Is the division between the for-profit and not-for-profit sectors still relevant?
The company: It is generally agreed that these now-ubiquitous structures were born in the 1600s, before really hitting their stride in the late 1700s when the concept flourished in the United States. In discussing the nature of business in 2050, I start in the past, because, relative to human development, something born a few centuries ago is only just learning to walk!
Plenty has changed since the Dutch East India Company set out to monopolise the spice trade: industrialisation and urbanisation, antibiotics, anaesthetics and longer lifespans, the democratisation of technology, and a growing inequality of wealth. Yet over the same time period, the essential structure of ‘For Profit’ (FP) companies has not. The FP company structure continues to enable limited liability and joint stockholder ownership, and companies continue to be created to pool money and enable high-risk, high-investment, high-reward activities (think sugar, spices, slaves, gold back in the day).
Separately, we’ve created the Not-for-Profit (NFP) organisation, a ‘company lite’ version, to enable social good. Same, same, but different.
Demands on both the for-profit and not-for-profit sectors have increased over time: more transparency, greater accountability and regulations, regulations, regulations... But is this duality right for society anymore? Should we separate NFPs from FPs? Or indeed, FPs from NFPs?
This begs a larger question: should profit be separate from purpose? If every company has a purpose and every purpose has some value, and plenty of NFPs make a very healthy profit, should we retain different structures?
The world is changing
If you find it difficult to envisage 2050, you’re not the only one. In fact, futurists tell us that across all humankind, we can only conceive four different future scenarios. That’s right, general consensus among our most forward-thinking imaginations only generates four possible futures: one that’s more or less like now (continuation), one that’s positively transformative (game changing), one that’s degenerative (collapse) and one that’s rigidly limited (disciplined). All are possible, some are probable, but are any preferred?
What we can all agree on is that the world is on the cusp of great social, environmental and economic change. Key markers indicate we’re approaching a threshold. These threshold moments appear when there’s increasing complexity (such as the Internet of Things) and emergent behaviours arising (such as global activism in which children are rejecting schooling to campaign on climate change). The impact of accelerating technological change on human beings, and our social and economic behaviours, is unprecedented. In the blithe brevity characteristic of our digital age, ‘change is the new normal’.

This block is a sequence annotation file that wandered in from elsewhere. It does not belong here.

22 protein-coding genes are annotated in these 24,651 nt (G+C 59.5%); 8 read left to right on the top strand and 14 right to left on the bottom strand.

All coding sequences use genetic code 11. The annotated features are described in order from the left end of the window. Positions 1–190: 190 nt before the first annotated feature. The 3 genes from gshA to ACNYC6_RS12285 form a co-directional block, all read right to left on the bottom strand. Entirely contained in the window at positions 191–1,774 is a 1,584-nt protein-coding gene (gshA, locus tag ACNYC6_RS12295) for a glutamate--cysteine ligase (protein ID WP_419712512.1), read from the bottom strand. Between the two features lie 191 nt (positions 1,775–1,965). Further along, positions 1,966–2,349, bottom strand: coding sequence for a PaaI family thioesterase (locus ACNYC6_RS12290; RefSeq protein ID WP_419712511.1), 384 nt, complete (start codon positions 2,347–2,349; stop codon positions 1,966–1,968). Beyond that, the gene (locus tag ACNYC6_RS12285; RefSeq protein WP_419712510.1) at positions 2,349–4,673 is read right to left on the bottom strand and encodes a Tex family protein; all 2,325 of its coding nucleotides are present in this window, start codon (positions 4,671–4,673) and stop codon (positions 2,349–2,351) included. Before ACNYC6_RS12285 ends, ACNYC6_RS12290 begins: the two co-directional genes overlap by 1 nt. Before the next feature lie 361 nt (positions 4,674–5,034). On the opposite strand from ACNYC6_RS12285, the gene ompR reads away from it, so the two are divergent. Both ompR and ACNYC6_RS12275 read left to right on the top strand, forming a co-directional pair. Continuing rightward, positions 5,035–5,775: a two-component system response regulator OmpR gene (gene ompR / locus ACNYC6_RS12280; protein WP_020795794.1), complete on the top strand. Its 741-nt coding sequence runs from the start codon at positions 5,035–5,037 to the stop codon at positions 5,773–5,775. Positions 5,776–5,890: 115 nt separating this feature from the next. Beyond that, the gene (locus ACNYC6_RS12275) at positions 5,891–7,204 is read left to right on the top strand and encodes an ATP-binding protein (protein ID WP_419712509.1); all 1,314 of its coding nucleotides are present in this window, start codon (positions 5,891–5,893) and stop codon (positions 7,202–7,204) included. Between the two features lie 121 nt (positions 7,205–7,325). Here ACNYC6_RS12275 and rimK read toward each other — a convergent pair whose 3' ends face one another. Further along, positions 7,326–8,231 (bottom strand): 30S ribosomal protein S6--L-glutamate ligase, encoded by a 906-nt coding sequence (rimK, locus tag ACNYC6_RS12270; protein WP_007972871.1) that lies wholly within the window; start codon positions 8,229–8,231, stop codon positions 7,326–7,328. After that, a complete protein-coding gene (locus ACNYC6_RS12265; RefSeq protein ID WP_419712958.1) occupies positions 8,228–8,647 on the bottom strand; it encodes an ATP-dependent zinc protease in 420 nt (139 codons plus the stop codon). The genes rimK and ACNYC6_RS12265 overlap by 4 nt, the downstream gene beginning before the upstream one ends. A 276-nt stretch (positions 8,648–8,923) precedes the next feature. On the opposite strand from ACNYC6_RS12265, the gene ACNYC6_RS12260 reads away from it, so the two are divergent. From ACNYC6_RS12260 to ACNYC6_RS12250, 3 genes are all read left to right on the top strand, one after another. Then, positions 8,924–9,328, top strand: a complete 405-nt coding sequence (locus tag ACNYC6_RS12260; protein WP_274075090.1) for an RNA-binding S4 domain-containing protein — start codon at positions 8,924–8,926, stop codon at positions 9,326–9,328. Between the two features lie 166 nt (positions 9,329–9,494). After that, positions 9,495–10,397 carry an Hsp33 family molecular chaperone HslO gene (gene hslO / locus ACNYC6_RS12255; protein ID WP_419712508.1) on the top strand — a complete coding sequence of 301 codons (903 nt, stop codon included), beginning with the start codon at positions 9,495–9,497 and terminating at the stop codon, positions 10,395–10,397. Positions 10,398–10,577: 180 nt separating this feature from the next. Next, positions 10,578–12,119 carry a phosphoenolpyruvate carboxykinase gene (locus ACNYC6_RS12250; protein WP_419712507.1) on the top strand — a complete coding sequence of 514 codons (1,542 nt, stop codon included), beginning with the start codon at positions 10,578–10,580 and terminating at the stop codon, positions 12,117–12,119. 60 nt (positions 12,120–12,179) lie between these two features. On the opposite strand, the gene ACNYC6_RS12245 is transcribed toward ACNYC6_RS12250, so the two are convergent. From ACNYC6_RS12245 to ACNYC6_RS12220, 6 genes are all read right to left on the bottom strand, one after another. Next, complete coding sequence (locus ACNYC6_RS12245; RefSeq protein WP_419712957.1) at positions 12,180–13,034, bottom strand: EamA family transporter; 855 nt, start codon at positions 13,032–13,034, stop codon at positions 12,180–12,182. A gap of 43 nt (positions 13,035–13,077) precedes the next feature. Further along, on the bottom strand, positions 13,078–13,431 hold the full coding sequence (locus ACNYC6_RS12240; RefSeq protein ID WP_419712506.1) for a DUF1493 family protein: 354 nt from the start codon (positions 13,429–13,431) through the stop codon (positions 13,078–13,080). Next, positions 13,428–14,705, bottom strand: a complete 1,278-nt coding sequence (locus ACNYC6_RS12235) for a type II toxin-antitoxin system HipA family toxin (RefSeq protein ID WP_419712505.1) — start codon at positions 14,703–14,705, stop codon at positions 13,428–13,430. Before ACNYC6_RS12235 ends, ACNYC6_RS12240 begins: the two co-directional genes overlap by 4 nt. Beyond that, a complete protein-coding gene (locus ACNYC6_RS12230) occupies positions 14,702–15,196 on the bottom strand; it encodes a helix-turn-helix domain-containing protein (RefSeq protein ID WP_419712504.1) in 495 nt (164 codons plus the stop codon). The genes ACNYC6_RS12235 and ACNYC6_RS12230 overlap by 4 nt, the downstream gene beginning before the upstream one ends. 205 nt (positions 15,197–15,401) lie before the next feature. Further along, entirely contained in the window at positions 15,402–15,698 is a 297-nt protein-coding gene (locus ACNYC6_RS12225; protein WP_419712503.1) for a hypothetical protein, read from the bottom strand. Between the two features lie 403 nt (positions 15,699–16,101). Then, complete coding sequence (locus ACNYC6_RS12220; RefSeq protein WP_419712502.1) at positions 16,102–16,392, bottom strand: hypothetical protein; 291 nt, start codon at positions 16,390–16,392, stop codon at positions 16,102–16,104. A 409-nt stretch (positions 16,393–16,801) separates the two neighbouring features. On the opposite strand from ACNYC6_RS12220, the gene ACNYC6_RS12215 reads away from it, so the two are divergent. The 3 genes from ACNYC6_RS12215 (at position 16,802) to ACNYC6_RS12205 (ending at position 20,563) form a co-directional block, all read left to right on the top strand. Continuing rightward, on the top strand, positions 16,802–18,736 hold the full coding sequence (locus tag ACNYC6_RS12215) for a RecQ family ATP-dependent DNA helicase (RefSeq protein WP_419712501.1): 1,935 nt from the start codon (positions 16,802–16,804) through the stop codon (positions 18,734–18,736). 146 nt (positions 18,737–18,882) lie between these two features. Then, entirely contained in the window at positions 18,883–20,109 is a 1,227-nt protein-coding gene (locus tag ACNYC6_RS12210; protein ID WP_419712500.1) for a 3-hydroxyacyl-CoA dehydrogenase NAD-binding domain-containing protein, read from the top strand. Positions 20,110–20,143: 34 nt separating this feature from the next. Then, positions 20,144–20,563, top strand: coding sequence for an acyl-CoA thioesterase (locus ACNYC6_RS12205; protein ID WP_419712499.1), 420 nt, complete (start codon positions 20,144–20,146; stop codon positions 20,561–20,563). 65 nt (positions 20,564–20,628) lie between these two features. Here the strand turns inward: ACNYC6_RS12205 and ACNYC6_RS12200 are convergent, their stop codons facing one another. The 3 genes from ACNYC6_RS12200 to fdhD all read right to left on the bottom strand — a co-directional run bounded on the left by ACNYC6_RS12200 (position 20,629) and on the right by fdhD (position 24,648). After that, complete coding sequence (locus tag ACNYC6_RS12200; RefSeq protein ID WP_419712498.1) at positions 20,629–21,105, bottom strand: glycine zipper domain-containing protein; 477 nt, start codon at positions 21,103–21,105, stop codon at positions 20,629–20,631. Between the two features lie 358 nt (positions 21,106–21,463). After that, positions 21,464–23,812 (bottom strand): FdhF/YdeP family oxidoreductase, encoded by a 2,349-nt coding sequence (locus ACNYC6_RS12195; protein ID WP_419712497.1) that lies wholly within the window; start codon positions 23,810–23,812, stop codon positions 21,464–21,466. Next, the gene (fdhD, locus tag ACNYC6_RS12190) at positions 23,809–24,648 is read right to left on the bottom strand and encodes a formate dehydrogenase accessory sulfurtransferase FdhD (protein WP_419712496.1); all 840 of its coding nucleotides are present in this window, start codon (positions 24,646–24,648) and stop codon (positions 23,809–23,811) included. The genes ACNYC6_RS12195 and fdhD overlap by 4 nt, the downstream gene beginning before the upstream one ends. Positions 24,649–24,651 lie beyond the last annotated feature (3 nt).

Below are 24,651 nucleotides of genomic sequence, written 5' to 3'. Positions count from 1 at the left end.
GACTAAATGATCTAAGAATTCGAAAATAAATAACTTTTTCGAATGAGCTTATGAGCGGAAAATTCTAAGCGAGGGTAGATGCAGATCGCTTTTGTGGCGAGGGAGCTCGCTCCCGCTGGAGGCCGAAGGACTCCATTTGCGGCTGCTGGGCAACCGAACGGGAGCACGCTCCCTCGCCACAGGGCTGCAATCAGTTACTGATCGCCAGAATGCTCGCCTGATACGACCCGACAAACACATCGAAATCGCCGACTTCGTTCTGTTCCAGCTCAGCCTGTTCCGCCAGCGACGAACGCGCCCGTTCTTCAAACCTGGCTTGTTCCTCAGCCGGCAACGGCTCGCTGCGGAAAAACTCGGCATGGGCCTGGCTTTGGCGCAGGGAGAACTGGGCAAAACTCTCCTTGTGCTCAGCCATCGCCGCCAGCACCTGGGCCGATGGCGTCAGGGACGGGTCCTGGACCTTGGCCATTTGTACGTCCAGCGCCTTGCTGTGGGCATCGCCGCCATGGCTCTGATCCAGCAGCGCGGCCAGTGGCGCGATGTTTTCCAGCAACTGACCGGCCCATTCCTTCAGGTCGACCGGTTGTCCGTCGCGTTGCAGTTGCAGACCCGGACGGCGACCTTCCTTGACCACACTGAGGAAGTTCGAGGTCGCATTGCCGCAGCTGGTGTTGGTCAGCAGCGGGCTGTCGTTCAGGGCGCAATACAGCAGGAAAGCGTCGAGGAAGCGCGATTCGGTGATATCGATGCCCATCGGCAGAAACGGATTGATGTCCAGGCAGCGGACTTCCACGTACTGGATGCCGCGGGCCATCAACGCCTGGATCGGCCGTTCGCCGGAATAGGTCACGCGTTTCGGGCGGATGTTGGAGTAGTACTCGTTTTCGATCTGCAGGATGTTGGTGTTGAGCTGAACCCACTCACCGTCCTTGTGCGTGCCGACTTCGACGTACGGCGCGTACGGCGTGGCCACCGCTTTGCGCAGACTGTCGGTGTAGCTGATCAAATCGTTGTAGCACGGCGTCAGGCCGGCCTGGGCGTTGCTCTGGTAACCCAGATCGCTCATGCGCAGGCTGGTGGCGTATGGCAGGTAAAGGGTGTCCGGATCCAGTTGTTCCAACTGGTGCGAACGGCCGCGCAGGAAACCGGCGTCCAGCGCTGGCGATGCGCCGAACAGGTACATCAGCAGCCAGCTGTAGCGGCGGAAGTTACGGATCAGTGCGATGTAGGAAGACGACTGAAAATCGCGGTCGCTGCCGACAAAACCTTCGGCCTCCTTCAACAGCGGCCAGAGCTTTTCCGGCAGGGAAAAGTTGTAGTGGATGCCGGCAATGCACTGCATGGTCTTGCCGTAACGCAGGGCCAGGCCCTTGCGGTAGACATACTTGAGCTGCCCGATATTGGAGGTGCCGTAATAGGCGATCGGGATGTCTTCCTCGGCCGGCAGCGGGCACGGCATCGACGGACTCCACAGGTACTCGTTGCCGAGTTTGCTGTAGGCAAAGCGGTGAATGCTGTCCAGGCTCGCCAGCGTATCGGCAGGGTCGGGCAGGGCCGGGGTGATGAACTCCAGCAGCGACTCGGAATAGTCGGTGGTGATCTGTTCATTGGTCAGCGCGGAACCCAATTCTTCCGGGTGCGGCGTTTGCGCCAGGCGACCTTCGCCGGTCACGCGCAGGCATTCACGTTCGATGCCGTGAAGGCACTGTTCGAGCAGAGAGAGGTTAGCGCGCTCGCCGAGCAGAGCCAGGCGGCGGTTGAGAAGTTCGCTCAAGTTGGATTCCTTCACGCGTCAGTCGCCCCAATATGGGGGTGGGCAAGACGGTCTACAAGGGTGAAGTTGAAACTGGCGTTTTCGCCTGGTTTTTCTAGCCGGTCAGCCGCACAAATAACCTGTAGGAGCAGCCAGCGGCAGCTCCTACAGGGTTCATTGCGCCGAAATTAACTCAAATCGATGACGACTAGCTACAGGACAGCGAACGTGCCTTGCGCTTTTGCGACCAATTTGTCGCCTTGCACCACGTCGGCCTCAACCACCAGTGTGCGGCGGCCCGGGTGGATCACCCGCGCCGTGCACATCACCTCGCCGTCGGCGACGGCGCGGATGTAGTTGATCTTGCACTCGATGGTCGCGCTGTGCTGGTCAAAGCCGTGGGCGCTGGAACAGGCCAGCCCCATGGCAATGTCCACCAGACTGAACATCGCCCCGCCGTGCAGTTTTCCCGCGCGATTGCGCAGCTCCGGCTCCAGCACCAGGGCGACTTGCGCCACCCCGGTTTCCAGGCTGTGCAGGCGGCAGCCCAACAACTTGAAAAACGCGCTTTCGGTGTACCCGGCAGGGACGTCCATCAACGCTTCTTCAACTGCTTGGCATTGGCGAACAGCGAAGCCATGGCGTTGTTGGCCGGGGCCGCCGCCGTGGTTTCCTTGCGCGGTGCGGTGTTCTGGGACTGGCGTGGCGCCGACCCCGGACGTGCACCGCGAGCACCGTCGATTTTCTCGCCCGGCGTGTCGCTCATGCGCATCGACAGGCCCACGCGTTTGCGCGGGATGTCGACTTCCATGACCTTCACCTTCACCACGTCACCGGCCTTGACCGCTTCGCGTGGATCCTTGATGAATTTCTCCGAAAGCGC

…these individual choices are based on an individual’s perception of ‘good’, and this ‘good’ is driving both new market engagement and conscious disengagement from ‘business as usual'
What is interesting is how markets are responding to changes and, at the same time, how we are seeing the effects of genuine consumer activism. Among my social circle (noting that I live in an inner city ‘bubble’), it’s difficult to organise a straightforward social event these days; some will only eat organic, another may boycott a venue in protest of wage disparities, others must be within walking distance because they don’t use fossil fuels and, always, there are the ever-growing ranks of vegans.
Comically, these demands mirror the famous early 90s coffee scene from LA Story but, significantly, these individual choices are based on an individual’s perception of ‘good’, and this ‘good’ is driving both new market engagement and conscious disengagement from ‘business as usual’. These ethically-minded consumers are driving a conscious economy that’s forcing market change, to which companies must respond.
To clarify, I’m not suggesting that companies aren’t already shifting to meet these emerging market trends – the new normal is all about change, after all. The question I pose is: Can we expect current governance and company structures to handle these changes?
Corporate social responsibility – What now?
In December last year, Professor Bryan Horrigan contemplated whether corporate performance measures should include a social license to operate. Given social license may be viewed as a link between FP and NFP organisations, this suggestion shows how thinking is changing. While Horrigan rightly concludes ‘a company’s performance, overall governance, and social licence to operate are all inter-connected’, this is an emergent element of the complex modern corporate environment.